The Next Phase of Autonomous Vehicles Revealed
The technology is ramping up.
And it’s growing more powerful.
Sure, we’ve seen some resistance to the trend… but what Ray and I have seen this week at one of the premier autonomous vehicle (AV) events around tells me this trend is big. And maybe the biggest thing since the advent of the personal computer decades ago.
AVs represent a fundamental and complete reinvention of the way we look at transportation. And not just in cars, but also our infrastructure and communications networks.
In short, AVs are a big, big deal.
What you may not know, however, are the varying degrees of autonomous driving. In fact, you may even have some of these systems already in your vehicle.
That’s why today we want to explain and differentiate the various levels of AV systems, how they work and when you can expect to see them en masse on a road near you.
Level 1 — Driver Assistance
You can think of Level 1 as things like backup cameras or braking-assist functions.
Much of this tech is already in your newer-model vehicles.
At Level 1 automation, the driver still handles all accelerating, braking and monitoring of the surrounding environment. But at times when the data these sensors collect dictate, you may get braking automatically applied if you get too close to another car.
Level 2 — Partial Automation
Most automakers are currently developing vehicles at this level, where the vehicle can assist with steering or acceleration functions and allow the driver to disengage from some of their tasks.
For example, on a previous trip to Detroit we had the opportunity to drive a preproduction Ford Expedition in Detroit. That model was towing a boat and equipped with backup trailer assist. Using markers on the trailer, sensors in the back bumper and an army of cameras, the feature allowed me to back a 30-foot boat into a parking spot in seconds. While Ray was backing into the parking spot, the steering wheel moved around without him lifting a finger. It was a little creepy, but the Ford engineer sitting next to me assured me this is normal.
With Level 2 automation, the driver must always be ready to take control of the vehicle and is still responsible for most safety-critical functions and all monitoring of the environment, but at times the automation can be relied upon for things like parking.
Level 3 — Conditional Automation
The biggest leap from Level 2 to Level 3 and above is that starting at Level 3, the vehicle itself controls all monitoring of the environment using a vast array of sensing equipment ranging from radar and lidar to advanced GPS mapping software and high-definition cameras.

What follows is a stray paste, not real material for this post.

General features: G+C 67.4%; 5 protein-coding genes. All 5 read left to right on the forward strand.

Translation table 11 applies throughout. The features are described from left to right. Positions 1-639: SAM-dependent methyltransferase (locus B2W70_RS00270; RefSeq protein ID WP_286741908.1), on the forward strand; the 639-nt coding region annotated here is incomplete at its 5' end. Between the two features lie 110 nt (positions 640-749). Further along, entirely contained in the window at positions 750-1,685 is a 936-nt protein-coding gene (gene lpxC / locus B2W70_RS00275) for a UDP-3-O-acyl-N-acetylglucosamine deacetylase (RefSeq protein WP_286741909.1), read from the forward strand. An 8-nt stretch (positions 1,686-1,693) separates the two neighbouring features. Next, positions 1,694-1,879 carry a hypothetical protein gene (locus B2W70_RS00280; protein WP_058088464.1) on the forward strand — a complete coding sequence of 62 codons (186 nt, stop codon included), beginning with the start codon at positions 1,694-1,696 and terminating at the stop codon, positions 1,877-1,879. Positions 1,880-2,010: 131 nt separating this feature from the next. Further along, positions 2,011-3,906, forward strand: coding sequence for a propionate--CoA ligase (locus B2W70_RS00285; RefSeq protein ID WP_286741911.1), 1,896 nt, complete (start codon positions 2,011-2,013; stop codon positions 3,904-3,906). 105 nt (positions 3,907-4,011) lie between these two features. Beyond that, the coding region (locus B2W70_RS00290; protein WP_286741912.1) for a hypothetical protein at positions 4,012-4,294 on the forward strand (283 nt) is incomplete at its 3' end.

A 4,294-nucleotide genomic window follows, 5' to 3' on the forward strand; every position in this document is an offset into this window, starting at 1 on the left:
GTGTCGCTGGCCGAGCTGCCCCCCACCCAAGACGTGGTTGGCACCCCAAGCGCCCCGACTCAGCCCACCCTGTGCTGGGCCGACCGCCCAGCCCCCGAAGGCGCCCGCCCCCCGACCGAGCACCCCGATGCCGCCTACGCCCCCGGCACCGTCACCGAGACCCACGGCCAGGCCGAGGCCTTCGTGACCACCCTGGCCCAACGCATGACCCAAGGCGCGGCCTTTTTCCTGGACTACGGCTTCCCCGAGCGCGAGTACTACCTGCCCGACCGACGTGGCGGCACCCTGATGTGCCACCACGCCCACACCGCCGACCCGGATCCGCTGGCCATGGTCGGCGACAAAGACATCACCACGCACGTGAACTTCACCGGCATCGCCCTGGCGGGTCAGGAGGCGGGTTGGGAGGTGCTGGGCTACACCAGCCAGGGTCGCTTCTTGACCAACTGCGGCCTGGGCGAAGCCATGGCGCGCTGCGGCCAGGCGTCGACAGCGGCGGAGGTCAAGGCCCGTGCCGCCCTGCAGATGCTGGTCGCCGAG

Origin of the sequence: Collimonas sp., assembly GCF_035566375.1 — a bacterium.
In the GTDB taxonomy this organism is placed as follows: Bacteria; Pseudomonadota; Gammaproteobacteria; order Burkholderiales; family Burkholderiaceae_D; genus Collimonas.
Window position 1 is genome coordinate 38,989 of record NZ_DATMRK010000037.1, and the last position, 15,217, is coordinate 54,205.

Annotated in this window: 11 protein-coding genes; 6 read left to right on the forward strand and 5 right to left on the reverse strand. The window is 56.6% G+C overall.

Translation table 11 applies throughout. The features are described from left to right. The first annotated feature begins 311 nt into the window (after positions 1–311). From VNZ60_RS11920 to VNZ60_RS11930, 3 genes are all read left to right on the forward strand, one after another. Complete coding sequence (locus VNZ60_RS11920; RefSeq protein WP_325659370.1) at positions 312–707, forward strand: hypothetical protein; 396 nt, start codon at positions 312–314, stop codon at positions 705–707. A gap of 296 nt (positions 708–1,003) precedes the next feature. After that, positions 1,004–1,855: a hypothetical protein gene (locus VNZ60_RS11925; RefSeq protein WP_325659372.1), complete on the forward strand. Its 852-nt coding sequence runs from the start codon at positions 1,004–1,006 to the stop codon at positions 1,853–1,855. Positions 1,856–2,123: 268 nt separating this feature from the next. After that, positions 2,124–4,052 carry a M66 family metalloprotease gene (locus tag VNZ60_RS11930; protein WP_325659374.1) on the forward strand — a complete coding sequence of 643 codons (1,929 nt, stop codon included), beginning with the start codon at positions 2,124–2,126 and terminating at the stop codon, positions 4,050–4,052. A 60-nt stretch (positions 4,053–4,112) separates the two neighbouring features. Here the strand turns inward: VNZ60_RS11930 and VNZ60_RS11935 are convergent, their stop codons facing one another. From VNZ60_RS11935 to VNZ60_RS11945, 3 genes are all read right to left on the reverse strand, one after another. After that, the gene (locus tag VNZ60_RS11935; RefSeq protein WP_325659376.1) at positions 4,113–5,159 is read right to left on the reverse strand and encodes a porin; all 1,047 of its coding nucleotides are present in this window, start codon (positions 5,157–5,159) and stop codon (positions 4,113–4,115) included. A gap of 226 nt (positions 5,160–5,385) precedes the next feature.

The driver’s attention is still critical at this level but can disengage from “safety critical” functions like braking and leave it to the technology. Many current Level 3 vehicles require no human attention under safer conditions such as highway driving in good weather.
But what happens when you’re in a low-signal area, on a winding mountain pass and it’s snowing?
Level 4 — High Automation
At levels 4 and 5, the vehicle is capable of steering, braking, accelerating and monitoring the vehicle and roadway, as well as responding to events and determining when to change lanes, turn and use signals.
At Level 4, the autonomous driving system first notifies the driver when conditions are safe, and only then does the driver switch the vehicle into this mode. It cannot determine between more dynamic driving situations like traffic jams or a merge onto the highway, but as we mentioned before, if, say, you’re cruising down Route 96 here in Michigan on a summer day, you can rely on Level 4 to get you most of the way without having to lift a finger.
Level 5 — Complete Automation
This Level 5 autonomy is the industry’s “golden goose.” It’s the goal most companies that have pivoted into this space are trying to achieve.
This level of autonomous driving requires absolutely no human attention. Technically speaking, this means there isn’t a need for pedals, brakes or a steering wheel.
With Level 5 automation, the vehicle system controls all critical tasks, monitoring of the environment and identification of unique driving conditions like traffic jams, snow, pedestrians or road debris.
Level 5 uses advanced AI and machine learning to process millions of data points in the blink of an eye.
But safety and the ability to override systems, even at Level 5 autonomy, is going to be a regulated must-have in the next-gen autonomous vehicles.
A Final Word on AVs
Currently most AV technology is at Level 3. Where we are heading in the next 5-10 years is Level 4.
Realistically speaking, Level 5 may not be achievable as it eliminates the human as a fail-safe, almost entirely. That won’t fly with most proposed policies regarding AVs, but Level 4 is leaps and bounds beyond what we know currently at Levels 2 and 3.
That all said…
The potential benefits of this technology are groundbreaking. As I stated before, the implications that driverless cars have on the way we design everything from wireless networks to cities and everything in between means not only is this tech groundbreaking at a societal level but it also will soon offer massive paydays for investors once this space begins to scale.
The best part is — with me, you’re in on the ground floor. I’ll have more issues on this opportunity today and tomorrow, as soon as I touch back down from my flight.
For Technology Profits Daily,
Managing editor, Technology Profits Daily